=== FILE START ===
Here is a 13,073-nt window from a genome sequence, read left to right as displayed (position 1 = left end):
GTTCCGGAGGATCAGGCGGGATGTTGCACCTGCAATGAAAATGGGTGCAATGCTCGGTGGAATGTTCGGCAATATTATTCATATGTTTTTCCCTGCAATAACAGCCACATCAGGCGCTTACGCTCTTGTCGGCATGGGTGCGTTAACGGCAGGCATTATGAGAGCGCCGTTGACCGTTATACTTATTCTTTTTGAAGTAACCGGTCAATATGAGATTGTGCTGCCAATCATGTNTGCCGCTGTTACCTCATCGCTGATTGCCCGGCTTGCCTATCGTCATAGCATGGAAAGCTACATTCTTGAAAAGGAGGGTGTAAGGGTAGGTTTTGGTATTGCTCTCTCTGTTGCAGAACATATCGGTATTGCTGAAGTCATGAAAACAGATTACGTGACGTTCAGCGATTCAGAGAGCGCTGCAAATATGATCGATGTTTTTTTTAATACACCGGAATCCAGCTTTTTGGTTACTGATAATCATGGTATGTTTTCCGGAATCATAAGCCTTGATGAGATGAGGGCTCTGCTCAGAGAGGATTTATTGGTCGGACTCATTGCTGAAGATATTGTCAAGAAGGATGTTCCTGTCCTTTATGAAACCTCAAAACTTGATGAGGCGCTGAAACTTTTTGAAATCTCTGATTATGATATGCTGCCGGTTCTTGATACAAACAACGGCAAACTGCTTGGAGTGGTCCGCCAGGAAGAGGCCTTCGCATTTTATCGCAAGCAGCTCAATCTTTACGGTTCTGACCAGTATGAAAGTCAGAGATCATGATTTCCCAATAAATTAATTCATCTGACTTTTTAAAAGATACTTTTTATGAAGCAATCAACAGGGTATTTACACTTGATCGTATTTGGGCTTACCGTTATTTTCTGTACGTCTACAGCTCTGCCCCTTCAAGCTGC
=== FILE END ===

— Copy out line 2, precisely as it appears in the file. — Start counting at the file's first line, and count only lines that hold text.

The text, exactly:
GTTCCGGAGGATCAGGCGGGATGTTGCACCTGCAATGAAAATGGGTGCAATGCTCGGTGGAATGTTCGGCAATATTATTCATATGTTTTTCCCTGCAATAACAGCCACATCAGGCGCTTACGCTCTTGTCGGCATGGGTGCGTTAACGGCAGGCATTATGAGAGCGCCGTTGACCGTTATACTTATTCTTTTTGAAGTAACCGGTCAATATGAGATTGTGCTGCCAATCATGTNTGCCGCTGTTACCTCATCGCTGATTGCCCGGCTTGCCTATCGTCATAGCATGGAAAGCTACATTCTTGAAAAGGAGGGTGTAAGGGTAGGTTTTGGTATTGCTCTCTCTGTTGCAGAACATATCGGTATTGCTGAAGTCATGAAAACAGATTACGTGACGTTCAGCGATTCAGAGAGCGCTGCAAATATGATCGATGTTTTTTTTAATACACCGGAATCCAGCTTTTTGGTTACTGATAATCATGGTATGTTTTCCGGAATCATAAGCCTTGATGAGATGAGGGCTCTGCTCAGAGAGGATTTATTGGTCGGACTCATTGCTGAAGATATTGTCAAGAAGGATGTTCCTGTCCTTTATGAAACCTCAAAACTTGATGAGGCGCTGAAACTTTTTGAAATCTCTGATTATGATATGCTGCCGGTTCTTGATACAAACAACGGCAAACTGCTTGGAGTGGTCCGCCAGGAAGAGGCCTTCGCATTTTATCGCAAGCAGCTCAATCTTTACGGTTCTGACCAGTATGAAAGTCAGAGATCATGATTTCCCAATAAATTAATTCATCTGACTTTTTAAAAGATACTTTTTATGAAGCAATCAACAGGGTATTTACACTTGATCGTATTTGGGCTTACCGTTATTTTCTGTACGTCTACAGCTCTGCCCCTTCAAGCTGC